A while ago I wrote a post about Guernsey jumpers. Guernseys have been around for centuries. Traditionally they were heavy woollen jumpers, hand knitted by Channel Islanders. Often navy blue, with distinctive stitch patterns designed to mirror a sailing ship’s rope ladder, a panel depicting waves breaking on the beach and stitching representing pebbles, stones and sand. Apparently Admiral Lord Nelson recommended their use as part of the naval uniform and in more recent times they were worn by local fishermen. However since the decline of the local fishing industry, and the rise of synthetic fabrics to keep us warm, Guernsey woollens, the only company in the world making these amazing jumpers, has had to find a new market – which they seem to be doing with great success. More about that later.
I was lucky enough to be given a voucher for a Guernsey as a present by my Dad, so whilst on the Island, I went along to choose my Guernsey, and to see where they are made – and this is that place! No bigger than a large garage, here they make 8,000 Guernsey’s a year.
These are some of the newer designs of Guernseys – ecru with navy stripes. They weren’t quite yet complete when I was there. Still in pieces, they were then to be sewn together, part by hand and part by machine by…..
these two lovely ladies who are incredibly skilled at what they do.
As to the way in which the company has adapted to reflect the change in the market place, they are now supplied to Sea Salt, Fred Perry and Pedlars. Alexa Chung is pictured here wearing an ecru Guernsey with navy “tips”. Cardigans are now also available and the jumpers can be made in cotton, as well as wool with a different neckline to the traditional one.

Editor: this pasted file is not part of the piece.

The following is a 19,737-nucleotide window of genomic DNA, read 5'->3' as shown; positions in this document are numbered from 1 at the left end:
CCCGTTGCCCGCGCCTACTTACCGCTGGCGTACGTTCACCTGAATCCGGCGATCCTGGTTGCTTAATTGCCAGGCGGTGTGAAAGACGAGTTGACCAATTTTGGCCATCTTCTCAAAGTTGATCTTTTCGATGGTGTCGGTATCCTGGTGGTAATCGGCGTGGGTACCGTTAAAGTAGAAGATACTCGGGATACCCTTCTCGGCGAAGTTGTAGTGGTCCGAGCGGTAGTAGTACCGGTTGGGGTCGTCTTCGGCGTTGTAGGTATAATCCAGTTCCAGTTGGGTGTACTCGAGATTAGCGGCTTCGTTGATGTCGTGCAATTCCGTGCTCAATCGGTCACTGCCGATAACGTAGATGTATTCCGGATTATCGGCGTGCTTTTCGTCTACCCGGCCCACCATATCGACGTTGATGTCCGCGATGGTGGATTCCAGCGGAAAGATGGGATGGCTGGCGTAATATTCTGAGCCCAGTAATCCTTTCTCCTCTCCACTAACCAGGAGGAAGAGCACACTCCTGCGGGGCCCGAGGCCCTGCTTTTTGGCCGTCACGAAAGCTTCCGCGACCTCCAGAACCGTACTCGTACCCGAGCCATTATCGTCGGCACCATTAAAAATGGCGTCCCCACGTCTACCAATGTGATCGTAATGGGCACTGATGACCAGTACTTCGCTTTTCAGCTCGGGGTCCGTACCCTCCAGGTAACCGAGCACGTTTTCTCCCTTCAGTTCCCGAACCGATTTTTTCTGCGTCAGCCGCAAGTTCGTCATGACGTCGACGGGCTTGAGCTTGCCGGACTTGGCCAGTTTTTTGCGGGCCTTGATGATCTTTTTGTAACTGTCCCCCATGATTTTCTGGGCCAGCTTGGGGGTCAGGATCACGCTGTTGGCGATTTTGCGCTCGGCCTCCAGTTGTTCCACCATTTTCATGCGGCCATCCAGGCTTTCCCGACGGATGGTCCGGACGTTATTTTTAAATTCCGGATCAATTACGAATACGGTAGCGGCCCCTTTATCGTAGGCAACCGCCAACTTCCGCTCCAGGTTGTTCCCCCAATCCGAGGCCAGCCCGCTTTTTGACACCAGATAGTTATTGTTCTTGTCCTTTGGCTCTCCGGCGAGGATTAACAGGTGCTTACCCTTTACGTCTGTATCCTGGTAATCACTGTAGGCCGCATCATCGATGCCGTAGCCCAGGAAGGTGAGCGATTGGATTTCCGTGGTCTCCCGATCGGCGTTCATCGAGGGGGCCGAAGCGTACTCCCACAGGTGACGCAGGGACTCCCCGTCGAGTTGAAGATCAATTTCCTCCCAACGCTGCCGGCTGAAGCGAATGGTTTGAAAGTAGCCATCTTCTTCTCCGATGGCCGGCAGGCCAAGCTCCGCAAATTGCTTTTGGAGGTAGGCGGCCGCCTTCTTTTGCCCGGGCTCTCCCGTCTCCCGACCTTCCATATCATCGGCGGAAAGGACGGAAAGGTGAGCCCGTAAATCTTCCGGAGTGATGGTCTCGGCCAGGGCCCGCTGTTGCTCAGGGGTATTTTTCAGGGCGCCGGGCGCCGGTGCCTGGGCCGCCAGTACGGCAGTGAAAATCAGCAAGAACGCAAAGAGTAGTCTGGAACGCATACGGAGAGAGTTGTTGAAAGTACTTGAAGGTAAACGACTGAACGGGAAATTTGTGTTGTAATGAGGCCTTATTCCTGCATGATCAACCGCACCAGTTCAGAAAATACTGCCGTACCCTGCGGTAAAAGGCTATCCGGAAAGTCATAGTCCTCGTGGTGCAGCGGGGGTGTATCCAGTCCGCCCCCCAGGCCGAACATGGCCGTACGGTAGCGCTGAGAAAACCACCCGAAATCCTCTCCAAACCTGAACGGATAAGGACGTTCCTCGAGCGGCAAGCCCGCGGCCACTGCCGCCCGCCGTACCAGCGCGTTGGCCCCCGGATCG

The jumper that I am wearing above is the only one in the world! A sample made for the Japanese market because the company were experimenting with a different design, it is slightly more boxy in design that the traditional ones. It is made of cotton and, surprise surprise, is striped! I knew that it had my name on it from the minute I saw it. However I must say that I also fancy the striped one above, which is in the traditional style.
In addition to the fact that these are beautifully made jumpers with a great history – something really special in a world of disposable fashion – the most amazing thing about the company is the fantastic service that they offer. If, for example, you were a size 10, Guernsey woollens would send out a size 10 jumper to try which you would then send back, together with your amended measurements. Whether it’s a couple of inches off the arms, an inch or so on the length, or a change to the chest measurements, they will make a bespoke one for you. Saville Row service from the Guernsey’s Island home.
You can find out more by calling Arthur Eldridge on 01481 258183 or taking a look at www.guernseywoollens.com – but I would ring Arthur if I were you. I am hoping that there might be enough of us out there to get some pink striped ones made!